If you ask anyone in the Middle East the meaning of the saying, " First the Saturday people, then the Sunday people," he will answer with a smile: "First, we will get rid of those who pray on Saturday, and then we will get rid of those who pray on Sunday."
A recent survey conducted by the Jerusalem Center for Public Affairs shows that the Christian Population of Bethlehem dropped from 90% in the 19th century down to 60% in the 1990s. Today Christians make up less than 10%. What happened?
Of course, many Christians fled in the 1940s and 1960s, out of fear of the war, or as a result of intensive anti-Jewish propaganda. At that time, Christians already suffered discrimination from Muslims, and many also opposed the rebirth of the Jewish nation. Their views, apart from their faith, were more influence by the local, Arab culture, than by the European Enlightenment.
The real drop in Christian population, however, took place as a side-effect of the Oslo process. As soon as Yasser Arafat and the PLO had established the Palestinian Authority [PA] in the West Bank and Gaza, Christians began to be persecuted. Despite the official stance of public figures, such as the mayor of Bethlehem, for instance, Christian residents of the PA (among them, Hanan Ashrawi, the first elected woman in the PA), live in these Muslim-controlled areas as dhimmis: according to Muslim laws, second rate citizens, protected by Muslim authorities, as long as they accept certain rules. One of these rules forbids a Christian to sell his property, whether a shop or a house, to another Christian if he decides to move abroad. Only to Muslims. But that is just the beginning.
Another practice used by PA, especially during the Second Intifada in the early 2000s, was to enter the houses of Christians and fire across the valley at houses of Jews. What the Israeli soldiers see is just a muzzle-flash coming from a window, so they return fire and shoot back it. They do not know if it is coming from a "Muslim" window or a "Christian" window. The Christians, tired of having their apartments and houses shot into, moved out -- and their neighbors moved in.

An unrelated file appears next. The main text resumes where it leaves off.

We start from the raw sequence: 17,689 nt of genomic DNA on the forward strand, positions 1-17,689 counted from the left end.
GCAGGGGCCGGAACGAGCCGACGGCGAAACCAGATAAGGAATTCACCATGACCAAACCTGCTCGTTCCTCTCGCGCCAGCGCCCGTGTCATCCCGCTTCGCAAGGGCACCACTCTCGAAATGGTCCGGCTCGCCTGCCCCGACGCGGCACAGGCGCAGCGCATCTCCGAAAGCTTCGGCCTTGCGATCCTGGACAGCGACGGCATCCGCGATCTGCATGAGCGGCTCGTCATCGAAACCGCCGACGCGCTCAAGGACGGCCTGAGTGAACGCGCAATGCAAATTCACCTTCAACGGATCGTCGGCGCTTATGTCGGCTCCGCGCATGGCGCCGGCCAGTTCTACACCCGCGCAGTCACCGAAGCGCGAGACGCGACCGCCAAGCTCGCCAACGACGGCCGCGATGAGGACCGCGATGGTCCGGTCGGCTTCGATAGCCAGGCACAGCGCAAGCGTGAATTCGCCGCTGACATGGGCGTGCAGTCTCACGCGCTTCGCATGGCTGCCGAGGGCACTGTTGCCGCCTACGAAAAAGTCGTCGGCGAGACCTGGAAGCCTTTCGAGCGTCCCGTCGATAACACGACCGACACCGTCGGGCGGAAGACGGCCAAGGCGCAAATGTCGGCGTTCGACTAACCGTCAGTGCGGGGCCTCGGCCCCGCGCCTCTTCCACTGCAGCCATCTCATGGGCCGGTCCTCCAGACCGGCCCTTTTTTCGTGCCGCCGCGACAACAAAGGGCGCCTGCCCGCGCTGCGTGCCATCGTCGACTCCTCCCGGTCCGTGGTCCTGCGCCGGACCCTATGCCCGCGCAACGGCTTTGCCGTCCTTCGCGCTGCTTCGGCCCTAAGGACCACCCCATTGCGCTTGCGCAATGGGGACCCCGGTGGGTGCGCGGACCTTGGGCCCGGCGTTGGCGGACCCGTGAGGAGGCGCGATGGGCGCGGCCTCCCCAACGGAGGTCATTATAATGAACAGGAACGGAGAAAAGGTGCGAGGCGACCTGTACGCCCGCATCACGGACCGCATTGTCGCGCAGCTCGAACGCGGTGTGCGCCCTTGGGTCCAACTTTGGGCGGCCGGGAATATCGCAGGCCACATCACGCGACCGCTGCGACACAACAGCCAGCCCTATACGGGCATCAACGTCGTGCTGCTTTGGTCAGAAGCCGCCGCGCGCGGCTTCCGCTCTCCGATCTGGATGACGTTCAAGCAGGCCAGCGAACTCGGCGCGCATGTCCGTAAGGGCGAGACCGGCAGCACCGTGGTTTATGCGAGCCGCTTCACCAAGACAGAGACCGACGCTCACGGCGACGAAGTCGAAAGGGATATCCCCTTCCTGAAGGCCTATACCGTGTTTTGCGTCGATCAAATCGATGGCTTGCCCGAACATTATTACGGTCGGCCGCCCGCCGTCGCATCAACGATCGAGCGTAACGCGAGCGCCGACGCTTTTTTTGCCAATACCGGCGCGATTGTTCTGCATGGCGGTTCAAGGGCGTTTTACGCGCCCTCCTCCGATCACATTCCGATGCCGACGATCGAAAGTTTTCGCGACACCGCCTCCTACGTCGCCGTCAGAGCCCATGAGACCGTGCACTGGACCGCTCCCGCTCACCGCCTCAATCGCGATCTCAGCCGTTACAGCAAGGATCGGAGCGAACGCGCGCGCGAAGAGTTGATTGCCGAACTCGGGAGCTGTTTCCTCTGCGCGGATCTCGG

During the siege of the Church of the Nativity in 2002, terrorists used the same strategy, firing at Israeli troops from within the holiest Christian shrine in Bethlehem, meanwhile desecrating the inside of the Church. Nuns and priests called for help, but nobody heard their voices. Apparently the story is only appealing when Israel can be blamed.
Two years earlier, Pope John Paul II, while visiting Bethlehem, had, in silence, to face the insult of being interrupted during his speech by the Mufti's call for prayers... even though it was not the time for prayers. The scene, filmed by Italy's Rai2, was later on erased from its archives, at the request of the Vatican.
The same type of proceedings occurred during the recent visit of Pope Francis, who was led to stop and pray in front of the security barrier, which had been first freshly covered with inflammatory graffiti, even though this stop was not included in the protocol, nor, probably, would it have been had his delegation received the courtesy of a request.
In any event, in 2006, Hassan El Masalmeh, a Hamas member of the Bethlehem City Council, publicly announced his intention to implement a discriminatory tax on non-Muslim residents. This tax, called jizya, has existed since the birth of Islam as part of dhimmi laws in many Middle East countries.
In the meantime, many Christian families complained that their daughters were being threatened with forced conversions, and, as they did not dress with sufficient Islamic modesty, were often faced with rape.
Official complaints, understandably, are rare. After years of persecution, dhimmis, are afraid of retaliation and often, if they want to keep on living in their neighborhoods in what they hope will be peace, take the side of their persecutors.
In 2012, for example, the Holy Land Christian Ecumenical Foundation, known for its basic anti-Semitic views, fully backed the application for "Palestine's" membership to the United Nation by publishing a letter condemning Israel in harsh terms: